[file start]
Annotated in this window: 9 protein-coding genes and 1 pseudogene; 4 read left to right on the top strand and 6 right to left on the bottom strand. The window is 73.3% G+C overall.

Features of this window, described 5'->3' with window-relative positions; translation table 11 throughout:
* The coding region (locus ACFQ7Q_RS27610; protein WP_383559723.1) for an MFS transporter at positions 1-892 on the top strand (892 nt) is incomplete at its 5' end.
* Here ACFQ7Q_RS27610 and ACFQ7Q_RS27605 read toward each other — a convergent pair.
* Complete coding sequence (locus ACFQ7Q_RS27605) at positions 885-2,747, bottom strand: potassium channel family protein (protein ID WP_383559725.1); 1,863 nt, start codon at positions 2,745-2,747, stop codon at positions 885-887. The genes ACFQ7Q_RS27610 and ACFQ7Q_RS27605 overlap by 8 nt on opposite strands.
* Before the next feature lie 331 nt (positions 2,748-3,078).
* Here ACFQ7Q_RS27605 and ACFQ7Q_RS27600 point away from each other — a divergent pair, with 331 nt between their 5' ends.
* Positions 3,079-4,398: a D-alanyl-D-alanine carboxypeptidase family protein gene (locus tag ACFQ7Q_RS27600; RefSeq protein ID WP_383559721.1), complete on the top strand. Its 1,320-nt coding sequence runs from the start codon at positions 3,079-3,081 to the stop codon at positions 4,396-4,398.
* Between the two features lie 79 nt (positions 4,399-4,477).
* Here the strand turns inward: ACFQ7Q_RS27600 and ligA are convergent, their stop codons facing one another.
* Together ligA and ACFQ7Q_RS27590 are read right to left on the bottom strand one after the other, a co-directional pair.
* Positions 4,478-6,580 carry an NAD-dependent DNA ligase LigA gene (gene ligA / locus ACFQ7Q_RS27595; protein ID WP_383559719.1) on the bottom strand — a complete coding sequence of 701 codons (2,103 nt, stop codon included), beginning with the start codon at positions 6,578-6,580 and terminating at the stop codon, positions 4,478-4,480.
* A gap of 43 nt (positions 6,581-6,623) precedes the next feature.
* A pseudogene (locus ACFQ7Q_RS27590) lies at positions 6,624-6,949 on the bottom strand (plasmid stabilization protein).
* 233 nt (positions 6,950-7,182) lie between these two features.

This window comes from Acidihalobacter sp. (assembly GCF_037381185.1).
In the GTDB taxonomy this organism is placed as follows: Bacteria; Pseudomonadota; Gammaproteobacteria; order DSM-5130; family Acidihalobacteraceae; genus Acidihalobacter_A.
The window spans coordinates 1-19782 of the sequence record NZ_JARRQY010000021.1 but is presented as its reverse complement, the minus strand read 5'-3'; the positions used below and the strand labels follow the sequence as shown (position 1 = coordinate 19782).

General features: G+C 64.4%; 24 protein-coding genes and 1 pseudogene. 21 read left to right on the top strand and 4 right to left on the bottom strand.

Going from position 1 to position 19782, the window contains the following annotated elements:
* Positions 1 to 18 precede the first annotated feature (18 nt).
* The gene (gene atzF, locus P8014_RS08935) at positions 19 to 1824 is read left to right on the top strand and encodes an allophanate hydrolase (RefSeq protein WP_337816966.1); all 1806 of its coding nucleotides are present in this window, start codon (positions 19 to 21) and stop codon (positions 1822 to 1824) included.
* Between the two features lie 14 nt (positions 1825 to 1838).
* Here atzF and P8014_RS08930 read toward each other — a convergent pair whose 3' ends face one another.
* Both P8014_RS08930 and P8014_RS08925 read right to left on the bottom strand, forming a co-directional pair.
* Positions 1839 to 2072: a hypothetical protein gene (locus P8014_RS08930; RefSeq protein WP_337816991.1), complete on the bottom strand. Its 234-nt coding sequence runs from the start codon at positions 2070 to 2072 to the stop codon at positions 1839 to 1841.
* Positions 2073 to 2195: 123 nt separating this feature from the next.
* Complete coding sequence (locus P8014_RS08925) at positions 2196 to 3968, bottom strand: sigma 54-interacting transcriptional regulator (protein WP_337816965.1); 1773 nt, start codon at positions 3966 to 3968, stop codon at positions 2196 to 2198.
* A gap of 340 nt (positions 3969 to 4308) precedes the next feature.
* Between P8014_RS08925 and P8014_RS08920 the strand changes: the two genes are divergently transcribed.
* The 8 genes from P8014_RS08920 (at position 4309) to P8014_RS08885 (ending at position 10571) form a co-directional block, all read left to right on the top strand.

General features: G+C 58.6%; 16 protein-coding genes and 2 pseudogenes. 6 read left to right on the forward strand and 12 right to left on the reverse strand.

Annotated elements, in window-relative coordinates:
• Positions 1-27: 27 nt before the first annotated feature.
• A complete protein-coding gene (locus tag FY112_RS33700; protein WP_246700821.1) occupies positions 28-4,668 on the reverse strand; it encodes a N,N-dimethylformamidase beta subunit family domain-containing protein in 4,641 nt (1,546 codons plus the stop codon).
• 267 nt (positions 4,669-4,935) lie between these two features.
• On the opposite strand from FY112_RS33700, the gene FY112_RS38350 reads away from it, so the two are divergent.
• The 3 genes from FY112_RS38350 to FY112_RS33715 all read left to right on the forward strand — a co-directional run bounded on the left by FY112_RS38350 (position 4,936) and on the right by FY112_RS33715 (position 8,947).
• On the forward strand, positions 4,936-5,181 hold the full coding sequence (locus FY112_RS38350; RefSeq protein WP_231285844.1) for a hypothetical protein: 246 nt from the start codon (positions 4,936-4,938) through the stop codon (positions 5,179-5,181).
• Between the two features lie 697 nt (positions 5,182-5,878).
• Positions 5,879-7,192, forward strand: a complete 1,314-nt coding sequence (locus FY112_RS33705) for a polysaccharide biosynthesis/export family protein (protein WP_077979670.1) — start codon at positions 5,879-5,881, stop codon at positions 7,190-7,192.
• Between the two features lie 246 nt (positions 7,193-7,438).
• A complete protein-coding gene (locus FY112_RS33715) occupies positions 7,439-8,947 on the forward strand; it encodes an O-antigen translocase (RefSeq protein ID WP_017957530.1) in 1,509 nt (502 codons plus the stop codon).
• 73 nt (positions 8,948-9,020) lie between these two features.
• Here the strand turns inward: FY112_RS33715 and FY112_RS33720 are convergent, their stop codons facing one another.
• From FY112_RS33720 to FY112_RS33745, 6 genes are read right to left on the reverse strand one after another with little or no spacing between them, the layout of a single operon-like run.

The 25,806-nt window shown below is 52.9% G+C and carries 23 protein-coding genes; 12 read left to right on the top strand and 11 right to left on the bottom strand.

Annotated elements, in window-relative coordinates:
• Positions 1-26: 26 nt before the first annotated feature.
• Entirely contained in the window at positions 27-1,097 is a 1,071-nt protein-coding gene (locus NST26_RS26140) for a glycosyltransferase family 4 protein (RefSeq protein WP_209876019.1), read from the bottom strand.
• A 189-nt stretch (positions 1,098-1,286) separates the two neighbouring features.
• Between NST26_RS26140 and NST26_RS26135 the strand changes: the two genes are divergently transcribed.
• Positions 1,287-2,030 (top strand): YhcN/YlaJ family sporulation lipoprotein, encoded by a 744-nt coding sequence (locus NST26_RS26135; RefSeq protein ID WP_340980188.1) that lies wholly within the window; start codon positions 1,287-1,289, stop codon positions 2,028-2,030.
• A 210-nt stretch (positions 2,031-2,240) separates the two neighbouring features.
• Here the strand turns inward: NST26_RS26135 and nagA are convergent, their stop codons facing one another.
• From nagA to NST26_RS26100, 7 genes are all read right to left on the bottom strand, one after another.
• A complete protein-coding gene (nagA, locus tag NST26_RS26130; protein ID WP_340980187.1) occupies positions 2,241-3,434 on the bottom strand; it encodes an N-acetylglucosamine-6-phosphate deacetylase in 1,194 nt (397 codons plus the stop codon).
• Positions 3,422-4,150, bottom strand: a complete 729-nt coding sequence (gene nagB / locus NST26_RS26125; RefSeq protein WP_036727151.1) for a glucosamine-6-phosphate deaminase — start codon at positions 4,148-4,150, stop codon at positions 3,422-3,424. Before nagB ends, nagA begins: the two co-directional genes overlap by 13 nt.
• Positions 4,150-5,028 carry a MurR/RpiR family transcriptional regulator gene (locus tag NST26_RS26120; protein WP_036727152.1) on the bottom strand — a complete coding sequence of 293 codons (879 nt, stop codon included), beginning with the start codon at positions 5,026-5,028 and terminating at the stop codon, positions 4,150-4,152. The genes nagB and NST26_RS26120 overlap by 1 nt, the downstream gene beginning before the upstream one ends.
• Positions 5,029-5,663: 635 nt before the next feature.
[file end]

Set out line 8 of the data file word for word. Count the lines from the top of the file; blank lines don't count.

* Positions 3,079-4,398: a D-alanyl-D-alanine carboxypeptidase family protein gene (locus tag ACFQ7Q_RS27600; RefSeq protein ID WP_383559721.1), complete on the top strand. Its 1,320-nt coding sequence runs from the start codon at positions 3,079-3,081 to the stop codon at positions 4,396-4,398.